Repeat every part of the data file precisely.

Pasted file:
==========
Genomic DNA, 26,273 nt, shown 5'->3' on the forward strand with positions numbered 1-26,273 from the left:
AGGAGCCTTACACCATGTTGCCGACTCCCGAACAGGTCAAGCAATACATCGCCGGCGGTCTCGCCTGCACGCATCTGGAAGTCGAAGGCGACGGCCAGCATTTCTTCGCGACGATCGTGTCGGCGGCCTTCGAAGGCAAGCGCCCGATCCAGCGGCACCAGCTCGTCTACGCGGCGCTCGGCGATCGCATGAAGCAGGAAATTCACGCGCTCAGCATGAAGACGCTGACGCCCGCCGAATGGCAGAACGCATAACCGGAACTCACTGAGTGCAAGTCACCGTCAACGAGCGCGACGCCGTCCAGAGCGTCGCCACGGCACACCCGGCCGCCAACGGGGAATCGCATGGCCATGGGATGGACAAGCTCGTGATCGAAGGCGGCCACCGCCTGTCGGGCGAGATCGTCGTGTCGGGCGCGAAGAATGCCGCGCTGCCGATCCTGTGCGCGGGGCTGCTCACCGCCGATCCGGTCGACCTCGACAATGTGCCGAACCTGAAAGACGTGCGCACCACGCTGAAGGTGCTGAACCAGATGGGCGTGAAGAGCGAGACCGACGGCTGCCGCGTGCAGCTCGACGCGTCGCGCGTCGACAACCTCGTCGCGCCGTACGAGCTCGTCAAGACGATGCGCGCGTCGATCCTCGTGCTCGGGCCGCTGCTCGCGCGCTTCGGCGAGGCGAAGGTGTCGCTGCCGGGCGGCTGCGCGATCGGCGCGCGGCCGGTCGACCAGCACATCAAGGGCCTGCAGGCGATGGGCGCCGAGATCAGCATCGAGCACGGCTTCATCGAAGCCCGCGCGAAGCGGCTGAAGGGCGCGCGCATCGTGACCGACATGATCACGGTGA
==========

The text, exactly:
Genomic DNA, 26,273 nt, shown 5'->3' on the forward strand with positions numbered 1-26,273 from the left:
AGGAGCCTTACACCATGTTGCCGACTCCCGAACAGGTCAAGCAATACATCGCCGGCGGTCTCGCCTGCACGCATCTGGAAGTCGAAGGCGACGGCCAGCATTTCTTCGCGACGATCGTGTCGGCGGCCTTCGAAGGCAAGCGCCCGATCCAGCGGCACCAGCTCGTCTACGCGGCGCTCGGCGATCGCATGAAGCAGGAAATTCACGCGCTCAGCATGAAGACGCTGACGCCCGCCGAATGGCAGAACGCATAACCGGAACTCACTGAGTGCAAGTCACCGTCAACGAGCGCGACGCCGTCCAGAGCGTCGCCACGGCACACCCGGCCGCCAACGGGGAATCGCATGGCCATGGGATGGACAAGCTCGTGATCGAAGGCGGCCACCGCCTGTCGGGCGAGATCGTCGTGTCGGGCGCGAAGAATGCCGCGCTGCCGATCCTGTGCGCGGGGCTGCTCACCGCCGATCCGGTCGACCTCGACAATGTGCCGAACCTGAAAGACGTGCGCACCACGCTGAAGGTGCTGAACCAGATGGGCGTGAAGAGCGAGACCGACGGCTGCCGCGTGCAGCTCGACGCGTCGCGCGTCGACAACCTCGTCGCGCCGTACGAGCTCGTCAAGACGATGCGCGCGTCGATCCTCGTGCTCGGGCCGCTGCTCGCGCGCTTCGGCGAGGCGAAGGTGTCGCTGCCGGGCGGCTGCGCGATCGGCGCGCGGCCGGTCGACCAGCACATCAAGGGCCTGCAGGCGATGGGCGCCGAGATCAGCATCGAGCACGGCTTCATCGAAGCCCGCGCGAAGCGGCTGAAGGGCGCGCGCATCGTGACCGACATGATCACGGTGA